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Turbulence in the skies from mushrooming turbines
Dateline: 17 June 2016

Airline pilots are blaming spreading wind farms, particularly in the North Sea, for increased discomfort when making their approach into Britain. According to Captain Mike Searle of BALPA, the British Airline Pilots Association, turbulence from the vortices thrown up by the whirling blades can be clearly seen streaming across the sea.

“The real problem is that most of the turbulence is invisible; it’s only when condensation forms, that you see the trails, and how far they spread.”

Climate scientists have also pointed out that mushrooming wind farms actually sap the atmosphere of energy, and act as seed points for increased cloud formation. This indirectly leads to further increases in the greenhouse effect, possibly aggravating global warming, and affecting regional weather.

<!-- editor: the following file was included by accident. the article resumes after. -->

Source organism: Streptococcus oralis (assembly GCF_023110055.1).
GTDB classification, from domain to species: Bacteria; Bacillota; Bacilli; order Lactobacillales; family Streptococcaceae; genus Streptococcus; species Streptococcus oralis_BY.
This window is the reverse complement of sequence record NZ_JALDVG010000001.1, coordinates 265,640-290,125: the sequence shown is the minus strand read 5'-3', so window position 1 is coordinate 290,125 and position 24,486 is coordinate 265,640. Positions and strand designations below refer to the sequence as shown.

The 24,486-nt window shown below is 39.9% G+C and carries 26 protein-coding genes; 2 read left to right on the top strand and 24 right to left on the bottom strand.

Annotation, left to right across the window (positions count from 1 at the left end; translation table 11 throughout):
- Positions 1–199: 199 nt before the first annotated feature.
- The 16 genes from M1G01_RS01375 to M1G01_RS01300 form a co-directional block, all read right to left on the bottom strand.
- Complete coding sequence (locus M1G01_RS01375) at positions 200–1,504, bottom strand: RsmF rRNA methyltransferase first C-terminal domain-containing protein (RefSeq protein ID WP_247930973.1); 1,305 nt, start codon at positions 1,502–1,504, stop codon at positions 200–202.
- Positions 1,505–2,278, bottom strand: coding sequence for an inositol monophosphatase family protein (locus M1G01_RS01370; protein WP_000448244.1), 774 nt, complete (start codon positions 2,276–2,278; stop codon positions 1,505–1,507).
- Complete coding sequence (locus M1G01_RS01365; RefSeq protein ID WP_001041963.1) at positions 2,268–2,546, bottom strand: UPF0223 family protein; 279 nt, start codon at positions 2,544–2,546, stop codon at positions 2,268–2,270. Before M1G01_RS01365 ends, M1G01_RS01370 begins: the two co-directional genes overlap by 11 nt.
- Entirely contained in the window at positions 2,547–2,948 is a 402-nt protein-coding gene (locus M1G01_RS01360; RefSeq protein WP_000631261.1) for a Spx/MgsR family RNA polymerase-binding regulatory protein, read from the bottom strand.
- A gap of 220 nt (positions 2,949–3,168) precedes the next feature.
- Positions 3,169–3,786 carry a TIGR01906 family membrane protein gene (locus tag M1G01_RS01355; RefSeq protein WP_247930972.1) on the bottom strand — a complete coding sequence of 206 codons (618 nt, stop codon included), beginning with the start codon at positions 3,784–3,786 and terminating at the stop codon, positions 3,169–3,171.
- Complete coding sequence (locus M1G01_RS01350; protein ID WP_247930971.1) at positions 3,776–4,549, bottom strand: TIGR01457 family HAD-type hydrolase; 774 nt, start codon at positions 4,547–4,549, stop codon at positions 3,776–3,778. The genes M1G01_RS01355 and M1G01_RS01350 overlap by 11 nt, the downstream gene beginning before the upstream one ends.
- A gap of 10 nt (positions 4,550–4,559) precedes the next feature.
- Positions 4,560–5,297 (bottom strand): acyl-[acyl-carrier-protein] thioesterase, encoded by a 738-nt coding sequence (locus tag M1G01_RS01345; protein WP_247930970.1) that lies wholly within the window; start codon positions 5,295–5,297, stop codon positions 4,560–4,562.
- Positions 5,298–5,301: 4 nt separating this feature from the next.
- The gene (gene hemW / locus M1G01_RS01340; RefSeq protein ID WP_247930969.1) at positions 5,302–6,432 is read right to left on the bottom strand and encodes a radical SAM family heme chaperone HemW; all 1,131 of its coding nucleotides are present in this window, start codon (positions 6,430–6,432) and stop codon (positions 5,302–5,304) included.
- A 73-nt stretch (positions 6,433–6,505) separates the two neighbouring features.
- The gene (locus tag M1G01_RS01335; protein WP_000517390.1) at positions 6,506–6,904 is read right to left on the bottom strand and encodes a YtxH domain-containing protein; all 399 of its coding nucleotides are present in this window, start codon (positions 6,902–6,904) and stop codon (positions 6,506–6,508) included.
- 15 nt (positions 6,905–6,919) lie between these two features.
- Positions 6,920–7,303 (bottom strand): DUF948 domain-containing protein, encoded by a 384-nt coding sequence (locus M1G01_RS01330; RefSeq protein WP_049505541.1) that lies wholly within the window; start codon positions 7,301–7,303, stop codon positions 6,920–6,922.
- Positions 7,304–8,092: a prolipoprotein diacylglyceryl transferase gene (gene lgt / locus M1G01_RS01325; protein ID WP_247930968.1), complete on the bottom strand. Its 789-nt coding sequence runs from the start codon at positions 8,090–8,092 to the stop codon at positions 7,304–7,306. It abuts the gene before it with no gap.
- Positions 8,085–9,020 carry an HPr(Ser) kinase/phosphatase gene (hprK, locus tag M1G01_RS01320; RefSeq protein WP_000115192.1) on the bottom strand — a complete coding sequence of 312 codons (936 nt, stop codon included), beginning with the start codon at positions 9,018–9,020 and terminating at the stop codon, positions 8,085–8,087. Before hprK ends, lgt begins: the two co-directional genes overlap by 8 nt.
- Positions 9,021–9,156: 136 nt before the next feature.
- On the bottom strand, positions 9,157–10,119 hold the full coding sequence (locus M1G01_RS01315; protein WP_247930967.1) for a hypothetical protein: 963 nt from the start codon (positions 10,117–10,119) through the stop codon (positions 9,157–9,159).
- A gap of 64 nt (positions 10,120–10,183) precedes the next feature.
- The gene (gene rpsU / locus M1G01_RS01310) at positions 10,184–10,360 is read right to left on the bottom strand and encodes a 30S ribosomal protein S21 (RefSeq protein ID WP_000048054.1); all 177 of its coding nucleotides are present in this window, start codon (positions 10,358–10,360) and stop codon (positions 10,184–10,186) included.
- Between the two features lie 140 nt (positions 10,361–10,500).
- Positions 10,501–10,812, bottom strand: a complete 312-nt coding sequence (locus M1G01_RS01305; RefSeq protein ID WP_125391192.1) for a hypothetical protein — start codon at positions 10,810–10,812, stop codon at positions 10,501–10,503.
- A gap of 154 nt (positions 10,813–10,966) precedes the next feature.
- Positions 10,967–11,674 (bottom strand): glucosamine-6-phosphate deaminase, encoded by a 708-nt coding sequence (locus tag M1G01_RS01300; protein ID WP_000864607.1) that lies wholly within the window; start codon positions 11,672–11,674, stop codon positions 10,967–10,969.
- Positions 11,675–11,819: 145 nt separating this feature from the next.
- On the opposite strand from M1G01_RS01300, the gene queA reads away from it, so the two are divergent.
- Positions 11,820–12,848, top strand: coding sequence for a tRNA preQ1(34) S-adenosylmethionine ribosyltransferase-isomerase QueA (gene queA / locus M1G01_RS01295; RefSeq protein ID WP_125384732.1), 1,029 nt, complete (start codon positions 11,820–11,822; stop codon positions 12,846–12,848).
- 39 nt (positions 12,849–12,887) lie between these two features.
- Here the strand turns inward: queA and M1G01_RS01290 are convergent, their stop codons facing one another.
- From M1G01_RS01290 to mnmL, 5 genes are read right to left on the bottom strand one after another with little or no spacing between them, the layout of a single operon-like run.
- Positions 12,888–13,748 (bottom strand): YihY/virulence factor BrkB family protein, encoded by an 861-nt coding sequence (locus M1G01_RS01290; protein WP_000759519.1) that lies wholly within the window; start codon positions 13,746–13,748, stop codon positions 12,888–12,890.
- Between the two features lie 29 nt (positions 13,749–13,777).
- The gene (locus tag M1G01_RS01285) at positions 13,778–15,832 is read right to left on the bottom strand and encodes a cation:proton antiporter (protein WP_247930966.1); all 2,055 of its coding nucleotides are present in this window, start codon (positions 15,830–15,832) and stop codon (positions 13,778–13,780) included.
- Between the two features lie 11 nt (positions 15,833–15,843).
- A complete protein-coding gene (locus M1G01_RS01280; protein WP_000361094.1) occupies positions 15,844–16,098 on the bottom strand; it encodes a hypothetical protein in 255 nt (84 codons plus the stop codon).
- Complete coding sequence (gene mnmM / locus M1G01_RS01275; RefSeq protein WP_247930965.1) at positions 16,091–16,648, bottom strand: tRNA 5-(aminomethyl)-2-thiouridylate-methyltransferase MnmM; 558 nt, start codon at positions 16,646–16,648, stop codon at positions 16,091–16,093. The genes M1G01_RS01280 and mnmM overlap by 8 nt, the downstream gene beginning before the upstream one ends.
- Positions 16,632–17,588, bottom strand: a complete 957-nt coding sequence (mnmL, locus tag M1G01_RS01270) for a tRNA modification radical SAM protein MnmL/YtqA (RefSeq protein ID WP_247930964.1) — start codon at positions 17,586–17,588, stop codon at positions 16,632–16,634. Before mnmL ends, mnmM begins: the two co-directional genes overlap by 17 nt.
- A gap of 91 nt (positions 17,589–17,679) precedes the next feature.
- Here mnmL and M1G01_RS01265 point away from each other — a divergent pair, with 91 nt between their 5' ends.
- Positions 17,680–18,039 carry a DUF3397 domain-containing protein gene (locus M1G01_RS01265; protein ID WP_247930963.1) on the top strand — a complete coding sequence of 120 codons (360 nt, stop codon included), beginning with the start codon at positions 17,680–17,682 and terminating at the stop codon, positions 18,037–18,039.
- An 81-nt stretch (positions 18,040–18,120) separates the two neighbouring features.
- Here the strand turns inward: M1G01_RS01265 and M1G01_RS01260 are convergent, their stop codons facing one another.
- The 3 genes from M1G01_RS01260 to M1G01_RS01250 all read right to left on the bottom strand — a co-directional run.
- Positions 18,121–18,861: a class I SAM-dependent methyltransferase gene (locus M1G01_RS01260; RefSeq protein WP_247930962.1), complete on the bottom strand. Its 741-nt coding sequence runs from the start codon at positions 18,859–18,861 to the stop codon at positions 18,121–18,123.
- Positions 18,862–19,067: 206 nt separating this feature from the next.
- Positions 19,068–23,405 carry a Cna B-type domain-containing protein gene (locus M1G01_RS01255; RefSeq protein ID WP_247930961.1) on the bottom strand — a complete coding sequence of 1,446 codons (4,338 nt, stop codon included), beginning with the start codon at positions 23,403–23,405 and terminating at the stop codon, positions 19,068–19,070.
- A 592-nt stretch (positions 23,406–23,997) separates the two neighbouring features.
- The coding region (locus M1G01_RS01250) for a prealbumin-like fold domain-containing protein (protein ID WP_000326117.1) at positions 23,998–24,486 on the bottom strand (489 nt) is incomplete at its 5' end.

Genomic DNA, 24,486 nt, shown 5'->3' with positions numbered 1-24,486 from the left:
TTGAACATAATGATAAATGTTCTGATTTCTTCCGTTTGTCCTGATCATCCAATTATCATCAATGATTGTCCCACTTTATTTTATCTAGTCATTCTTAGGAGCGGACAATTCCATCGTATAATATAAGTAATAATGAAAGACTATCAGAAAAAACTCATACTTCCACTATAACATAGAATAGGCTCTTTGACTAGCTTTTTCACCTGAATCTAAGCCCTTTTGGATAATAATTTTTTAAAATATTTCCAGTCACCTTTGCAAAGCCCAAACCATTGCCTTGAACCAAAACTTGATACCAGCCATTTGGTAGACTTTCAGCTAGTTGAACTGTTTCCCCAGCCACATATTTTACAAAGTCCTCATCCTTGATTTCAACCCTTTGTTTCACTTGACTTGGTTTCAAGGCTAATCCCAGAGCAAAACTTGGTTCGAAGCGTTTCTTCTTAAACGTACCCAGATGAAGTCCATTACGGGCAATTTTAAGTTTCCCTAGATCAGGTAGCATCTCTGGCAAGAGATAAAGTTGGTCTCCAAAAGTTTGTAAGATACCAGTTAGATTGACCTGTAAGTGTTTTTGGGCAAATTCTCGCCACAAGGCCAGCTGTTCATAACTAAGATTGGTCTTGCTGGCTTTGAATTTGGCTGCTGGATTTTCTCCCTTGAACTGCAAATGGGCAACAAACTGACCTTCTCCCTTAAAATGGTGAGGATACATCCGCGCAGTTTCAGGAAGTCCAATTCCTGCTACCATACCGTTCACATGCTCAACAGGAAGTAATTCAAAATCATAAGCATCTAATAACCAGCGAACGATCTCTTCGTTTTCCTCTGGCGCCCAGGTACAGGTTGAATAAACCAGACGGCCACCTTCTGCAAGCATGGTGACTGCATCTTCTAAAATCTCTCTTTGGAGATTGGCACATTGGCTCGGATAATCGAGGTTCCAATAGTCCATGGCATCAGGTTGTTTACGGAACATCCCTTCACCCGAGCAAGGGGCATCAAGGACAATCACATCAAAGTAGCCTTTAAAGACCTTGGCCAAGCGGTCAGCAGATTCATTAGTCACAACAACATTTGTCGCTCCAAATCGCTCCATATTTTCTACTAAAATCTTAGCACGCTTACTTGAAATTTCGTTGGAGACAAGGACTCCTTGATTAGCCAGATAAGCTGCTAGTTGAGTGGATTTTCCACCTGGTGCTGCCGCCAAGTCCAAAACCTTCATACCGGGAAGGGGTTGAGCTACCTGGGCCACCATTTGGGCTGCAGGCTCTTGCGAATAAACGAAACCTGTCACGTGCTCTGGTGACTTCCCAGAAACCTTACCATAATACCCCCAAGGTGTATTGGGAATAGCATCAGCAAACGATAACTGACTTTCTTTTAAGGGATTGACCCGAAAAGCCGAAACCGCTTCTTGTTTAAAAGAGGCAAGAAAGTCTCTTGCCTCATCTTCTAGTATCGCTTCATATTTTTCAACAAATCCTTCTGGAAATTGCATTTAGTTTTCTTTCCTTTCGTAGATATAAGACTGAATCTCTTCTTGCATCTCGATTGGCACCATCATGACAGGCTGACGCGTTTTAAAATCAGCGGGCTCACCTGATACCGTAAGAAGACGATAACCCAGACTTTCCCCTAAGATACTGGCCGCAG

“We’ve always had to deal with extreme weather,” says Searle, “but now it seems that these forests of wind turbines are making it even more difficult, and unpredictable. I think they should be banned, for safety’s sake!”

The airline industry is already in a spin, particularly in Europe, where the compulsory carbon tax on airlines has had a massive recessionary impact. Chinese and Indian airlines are again threatening to boycott EU skies. British and European airlines are bound to see competitors from the Gulf, with their subsidized fuel, gain more ground.

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Despite appearances to the contrary, Futureworld cannot and does not predict the future. Our Mindbullets scenarios are fictitious and designed purely to explore possible futures, challenge and stimulate strategic thinking. Use these at your own risk. Any reference to actual people, entities or events is entirely allegorical. Copyright Futureworld International Limited. Reproduction or distribution permitted only with recognition of Copyright and the inclusion of this disclaimer. © Public domain image.

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